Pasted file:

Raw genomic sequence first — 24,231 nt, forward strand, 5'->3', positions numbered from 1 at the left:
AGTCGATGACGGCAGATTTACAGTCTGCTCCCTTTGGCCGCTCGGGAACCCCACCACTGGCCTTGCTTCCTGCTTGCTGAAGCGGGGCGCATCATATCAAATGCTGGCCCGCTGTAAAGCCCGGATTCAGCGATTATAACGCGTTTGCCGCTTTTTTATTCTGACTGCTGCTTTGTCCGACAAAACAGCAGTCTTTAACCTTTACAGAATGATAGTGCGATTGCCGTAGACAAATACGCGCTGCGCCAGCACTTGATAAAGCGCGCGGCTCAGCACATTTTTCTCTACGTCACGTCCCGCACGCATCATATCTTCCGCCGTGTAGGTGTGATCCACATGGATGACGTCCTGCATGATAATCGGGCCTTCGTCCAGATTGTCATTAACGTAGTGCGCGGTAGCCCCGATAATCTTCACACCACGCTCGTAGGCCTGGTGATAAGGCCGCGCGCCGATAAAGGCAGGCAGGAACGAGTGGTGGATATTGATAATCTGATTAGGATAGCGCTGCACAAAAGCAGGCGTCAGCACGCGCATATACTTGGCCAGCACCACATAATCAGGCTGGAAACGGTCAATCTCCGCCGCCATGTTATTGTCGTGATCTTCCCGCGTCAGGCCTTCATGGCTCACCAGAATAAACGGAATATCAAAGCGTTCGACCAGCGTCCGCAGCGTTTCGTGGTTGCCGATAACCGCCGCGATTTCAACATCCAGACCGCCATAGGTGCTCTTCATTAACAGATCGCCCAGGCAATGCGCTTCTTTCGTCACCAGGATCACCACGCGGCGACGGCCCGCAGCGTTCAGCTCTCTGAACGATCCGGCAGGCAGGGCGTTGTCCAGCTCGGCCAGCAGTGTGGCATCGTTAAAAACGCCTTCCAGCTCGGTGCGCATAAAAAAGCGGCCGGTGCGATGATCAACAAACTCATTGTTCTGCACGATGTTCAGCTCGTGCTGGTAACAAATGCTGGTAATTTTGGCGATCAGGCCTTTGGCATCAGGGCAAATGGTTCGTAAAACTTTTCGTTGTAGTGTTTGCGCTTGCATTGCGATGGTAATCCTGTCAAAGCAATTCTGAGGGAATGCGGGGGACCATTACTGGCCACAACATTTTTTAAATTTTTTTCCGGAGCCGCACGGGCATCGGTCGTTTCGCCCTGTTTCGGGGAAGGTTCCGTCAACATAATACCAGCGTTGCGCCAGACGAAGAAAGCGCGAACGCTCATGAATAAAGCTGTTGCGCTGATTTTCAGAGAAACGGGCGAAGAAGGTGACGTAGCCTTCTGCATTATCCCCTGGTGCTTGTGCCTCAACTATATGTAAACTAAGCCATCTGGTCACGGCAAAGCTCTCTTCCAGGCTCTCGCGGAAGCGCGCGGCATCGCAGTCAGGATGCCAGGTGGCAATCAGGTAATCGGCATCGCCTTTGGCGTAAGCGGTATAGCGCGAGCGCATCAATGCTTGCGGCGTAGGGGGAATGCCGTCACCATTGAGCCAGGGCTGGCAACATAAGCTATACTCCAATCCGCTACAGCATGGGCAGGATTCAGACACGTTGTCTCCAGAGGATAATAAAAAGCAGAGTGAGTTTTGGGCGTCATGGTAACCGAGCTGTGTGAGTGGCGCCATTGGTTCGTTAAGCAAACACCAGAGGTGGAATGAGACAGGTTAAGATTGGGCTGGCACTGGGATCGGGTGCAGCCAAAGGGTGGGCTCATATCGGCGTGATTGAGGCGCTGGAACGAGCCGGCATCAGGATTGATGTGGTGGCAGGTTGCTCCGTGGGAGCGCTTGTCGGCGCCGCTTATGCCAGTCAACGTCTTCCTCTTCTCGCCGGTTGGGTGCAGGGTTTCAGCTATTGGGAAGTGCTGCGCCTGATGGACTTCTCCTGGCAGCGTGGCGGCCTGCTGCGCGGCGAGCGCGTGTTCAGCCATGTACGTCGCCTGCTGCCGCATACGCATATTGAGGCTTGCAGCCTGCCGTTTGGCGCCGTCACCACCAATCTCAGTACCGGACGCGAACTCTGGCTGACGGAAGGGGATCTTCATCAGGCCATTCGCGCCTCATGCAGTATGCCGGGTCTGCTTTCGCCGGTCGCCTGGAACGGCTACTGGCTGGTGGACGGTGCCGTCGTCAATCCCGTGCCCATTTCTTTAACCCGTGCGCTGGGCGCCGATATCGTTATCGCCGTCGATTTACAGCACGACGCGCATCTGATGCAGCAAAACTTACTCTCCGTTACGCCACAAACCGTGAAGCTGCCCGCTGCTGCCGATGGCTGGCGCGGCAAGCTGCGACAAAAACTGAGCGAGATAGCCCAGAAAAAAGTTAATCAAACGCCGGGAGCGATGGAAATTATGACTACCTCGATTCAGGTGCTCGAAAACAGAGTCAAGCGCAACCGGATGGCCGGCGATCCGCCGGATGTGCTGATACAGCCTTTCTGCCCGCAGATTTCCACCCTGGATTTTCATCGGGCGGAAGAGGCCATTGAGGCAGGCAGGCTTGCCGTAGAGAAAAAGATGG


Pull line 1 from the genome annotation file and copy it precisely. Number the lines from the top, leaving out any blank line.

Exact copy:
Raw genomic sequence first — 24,231 nt, forward strand, 5'->3', positions numbered from 1 at the left: